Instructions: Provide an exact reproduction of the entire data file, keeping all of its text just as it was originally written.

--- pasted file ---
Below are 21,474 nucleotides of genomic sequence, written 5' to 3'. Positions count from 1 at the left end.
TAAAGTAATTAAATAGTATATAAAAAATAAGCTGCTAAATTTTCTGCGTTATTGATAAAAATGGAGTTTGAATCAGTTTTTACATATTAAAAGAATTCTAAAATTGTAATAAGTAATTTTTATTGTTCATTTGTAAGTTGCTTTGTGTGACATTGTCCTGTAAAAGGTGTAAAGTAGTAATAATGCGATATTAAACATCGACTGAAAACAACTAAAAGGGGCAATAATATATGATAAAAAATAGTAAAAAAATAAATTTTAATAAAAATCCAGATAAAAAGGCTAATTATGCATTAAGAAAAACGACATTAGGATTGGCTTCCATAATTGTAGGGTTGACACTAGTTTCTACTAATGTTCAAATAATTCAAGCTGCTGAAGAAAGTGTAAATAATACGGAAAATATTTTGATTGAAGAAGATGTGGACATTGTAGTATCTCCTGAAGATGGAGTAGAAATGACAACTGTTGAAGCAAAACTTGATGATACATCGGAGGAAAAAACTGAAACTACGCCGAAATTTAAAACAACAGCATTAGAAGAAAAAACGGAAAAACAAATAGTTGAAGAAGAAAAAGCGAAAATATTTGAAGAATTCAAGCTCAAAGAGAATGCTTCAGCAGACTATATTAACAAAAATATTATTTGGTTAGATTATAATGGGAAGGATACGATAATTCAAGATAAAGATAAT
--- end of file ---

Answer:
Below are 21,474 nucleotides of genomic sequence, written 5' to 3'. Positions count from 1 at the left end.
TAAAGTAATTAAATAGTATATAAAAAATAAGCTGCTAAATTTTCTGCGTTATTGATAAAAATGGAGTTTGAATCAGTTTTTACATATTAAAAGAATTCTAAAATTGTAATAAGTAATTTTTATTGTTCATTTGTAAGTTGCTTTGTGTGACATTGTCCTGTAAAAGGTGTAAAGTAGTAATAATGCGATATTAAACATCGACTGAAAACAACTAAAAGGGGCAATAATATATGATAAAAAATAGTAAAAAAATAAATTTTAATAAAAATCCAGATAAAAAGGCTAATTATGCATTAAGAAAAACGACATTAGGATTGGCTTCCATAATTGTAGGGTTGACACTAGTTTCTACTAATGTTCAAATAATTCAAGCTGCTGAAGAAAGTGTAAATAATACGGAAAATATTTTGATTGAAGAAGATGTGGACATTGTAGTATCTCCTGAAGATGGAGTAGAAATGACAACTGTTGAAGCAAAACTTGATGATACATCGGAGGAAAAAACTGAAACTACGCCGAAATTTAAAACAACAGCATTAGAAGAAAAAACGGAAAAACAAATAGTTGAAGAAGAAAAAGCGAAAATATTTGAAGAATTCAAGCTCAAAGAGAATGCTTCAGCAGACTATATTAACAAAAATATTATTTGGTTAGATTATAATGGGAAGGATACGATAATTCAAGATAAAGATAAT